One reason for the dissatisfaction of the military was the attempted reforms of Primo de Rivera. The promotion system of the army should be standardized for example. Part of the Spanish army placed its hopes in the republican movement, so that without a monarch necessary reforms could be implemented from all sides of the progressive spectrum.6Preston, Paul: The Spanish Civil War. New York & London 2007, p. 36/37

Captain Fermín Galán, who spent four years in prison for his participation in the Sanjuanada coup, belonged to the circle of these military men. Together with Ángel García Hernandez, he had relations with Catalan anarchists and officers who were already conspiratorially planning plans to overthrow the monarchy.

The Failed Coup

This was to take place on 15 December 1930, as planned by the revolutionary committee. But Captain Fermín Galán started the battle in Jaca on 12 December. The military governor was arrested, the infrastructure was taken over and all resistance was suppressed by force. At 11 a.m. the Spanish Republic was proclaimed. Anarchist groups called for strikes in Huesca and Zaragoza, after troops were sent to Huesca. But officers of the 5th military region were able to put an end to the uprising. Ángel García Hernández was arrested in Zaragoza and Galán was forced to surrender. Both were sentenced to death and shot on 14 December.7Casanova, Julián: The Spanish Republic and Civil War. New York 2010, p.16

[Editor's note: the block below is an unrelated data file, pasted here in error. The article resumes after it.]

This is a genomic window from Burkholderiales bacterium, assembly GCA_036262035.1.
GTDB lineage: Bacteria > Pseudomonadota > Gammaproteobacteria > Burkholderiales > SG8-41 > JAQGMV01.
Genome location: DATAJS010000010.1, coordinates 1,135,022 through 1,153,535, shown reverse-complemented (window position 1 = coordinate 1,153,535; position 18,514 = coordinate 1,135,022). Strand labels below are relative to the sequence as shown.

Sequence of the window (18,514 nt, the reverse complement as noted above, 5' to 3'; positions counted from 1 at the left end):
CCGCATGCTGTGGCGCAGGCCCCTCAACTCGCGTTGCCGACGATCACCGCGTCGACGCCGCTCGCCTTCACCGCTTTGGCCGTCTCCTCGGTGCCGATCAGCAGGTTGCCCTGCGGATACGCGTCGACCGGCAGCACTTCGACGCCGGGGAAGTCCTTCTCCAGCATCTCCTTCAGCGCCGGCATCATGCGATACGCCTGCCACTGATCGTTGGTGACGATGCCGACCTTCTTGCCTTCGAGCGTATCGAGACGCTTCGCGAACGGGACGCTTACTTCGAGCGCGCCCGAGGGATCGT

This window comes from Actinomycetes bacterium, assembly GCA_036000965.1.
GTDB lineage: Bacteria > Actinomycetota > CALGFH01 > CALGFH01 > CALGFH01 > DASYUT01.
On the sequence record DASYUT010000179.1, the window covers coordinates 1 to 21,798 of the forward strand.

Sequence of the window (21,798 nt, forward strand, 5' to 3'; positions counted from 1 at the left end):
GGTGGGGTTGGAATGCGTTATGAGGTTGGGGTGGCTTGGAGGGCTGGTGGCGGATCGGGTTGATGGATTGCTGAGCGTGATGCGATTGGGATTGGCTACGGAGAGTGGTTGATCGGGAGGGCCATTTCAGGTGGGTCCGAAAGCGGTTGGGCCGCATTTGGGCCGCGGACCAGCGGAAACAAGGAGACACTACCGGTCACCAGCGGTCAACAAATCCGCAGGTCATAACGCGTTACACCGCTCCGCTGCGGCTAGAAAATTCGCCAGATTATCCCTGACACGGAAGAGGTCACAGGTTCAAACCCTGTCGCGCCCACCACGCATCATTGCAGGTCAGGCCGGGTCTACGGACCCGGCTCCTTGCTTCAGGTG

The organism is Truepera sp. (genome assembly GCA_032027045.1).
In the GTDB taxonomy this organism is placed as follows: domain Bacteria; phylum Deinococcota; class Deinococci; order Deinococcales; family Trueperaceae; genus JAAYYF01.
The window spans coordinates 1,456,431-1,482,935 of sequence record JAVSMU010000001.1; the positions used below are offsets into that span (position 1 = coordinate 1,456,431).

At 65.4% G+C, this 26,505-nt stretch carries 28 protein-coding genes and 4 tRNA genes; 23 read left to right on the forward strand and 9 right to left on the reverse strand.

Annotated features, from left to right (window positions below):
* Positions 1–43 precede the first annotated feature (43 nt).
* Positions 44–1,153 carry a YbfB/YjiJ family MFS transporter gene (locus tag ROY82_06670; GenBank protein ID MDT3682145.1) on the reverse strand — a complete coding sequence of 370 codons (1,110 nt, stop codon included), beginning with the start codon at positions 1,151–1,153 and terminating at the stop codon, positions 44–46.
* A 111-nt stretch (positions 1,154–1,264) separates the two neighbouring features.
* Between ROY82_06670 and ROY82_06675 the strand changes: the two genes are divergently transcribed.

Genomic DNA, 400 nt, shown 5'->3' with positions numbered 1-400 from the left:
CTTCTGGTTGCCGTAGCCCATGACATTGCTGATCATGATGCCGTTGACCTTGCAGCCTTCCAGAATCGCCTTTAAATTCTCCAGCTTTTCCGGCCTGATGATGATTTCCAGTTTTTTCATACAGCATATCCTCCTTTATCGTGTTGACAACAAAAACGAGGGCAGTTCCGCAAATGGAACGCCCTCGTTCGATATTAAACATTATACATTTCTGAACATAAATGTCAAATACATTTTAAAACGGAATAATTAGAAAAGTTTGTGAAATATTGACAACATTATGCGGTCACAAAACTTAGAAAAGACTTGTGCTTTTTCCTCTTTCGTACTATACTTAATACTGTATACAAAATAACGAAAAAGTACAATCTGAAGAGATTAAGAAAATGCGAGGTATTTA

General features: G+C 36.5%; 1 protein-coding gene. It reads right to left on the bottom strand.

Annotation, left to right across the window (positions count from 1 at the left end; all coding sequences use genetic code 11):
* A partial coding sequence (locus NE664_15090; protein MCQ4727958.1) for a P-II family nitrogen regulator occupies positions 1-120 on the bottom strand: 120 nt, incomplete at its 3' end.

The actual uprising on 15 December also failed, partly because the planned general strike by the UGT in Madrid never happened. After the fiasco in Jaca, the artillery had abandoned the coup plans. The socialists assumed that the officers in general had buried the plans. Two generals took off as planned on 15 December, but noticed their hopeless situation when the general strike did’nt take place.8Preston, Paul: The Coming Of The Spanish Civil War – Reform, Reaction and Revolution in the Second Republic. New York 1978, p.22

From failure to triumph

Even though a large part of the “revolutionary committee” was arrested, the failed coup had long-term consequences. Some historians assume that the pro-republican forces were indeed able to gain sympathy. Even Alfonso XIII had to realize that General Berenguer could not bring back “constitutional normality”. In February, the King appointed Admiral Juan Bautista Aznar as the new Prime Minister.

To test the mood, local elections were announced for April 12, 1931. The security of the monarchists to use the old power apparatus to win the elections was shattered after the first results were announced from the cities. In 41 of the 50 provincial capitals the pro-republican parties won.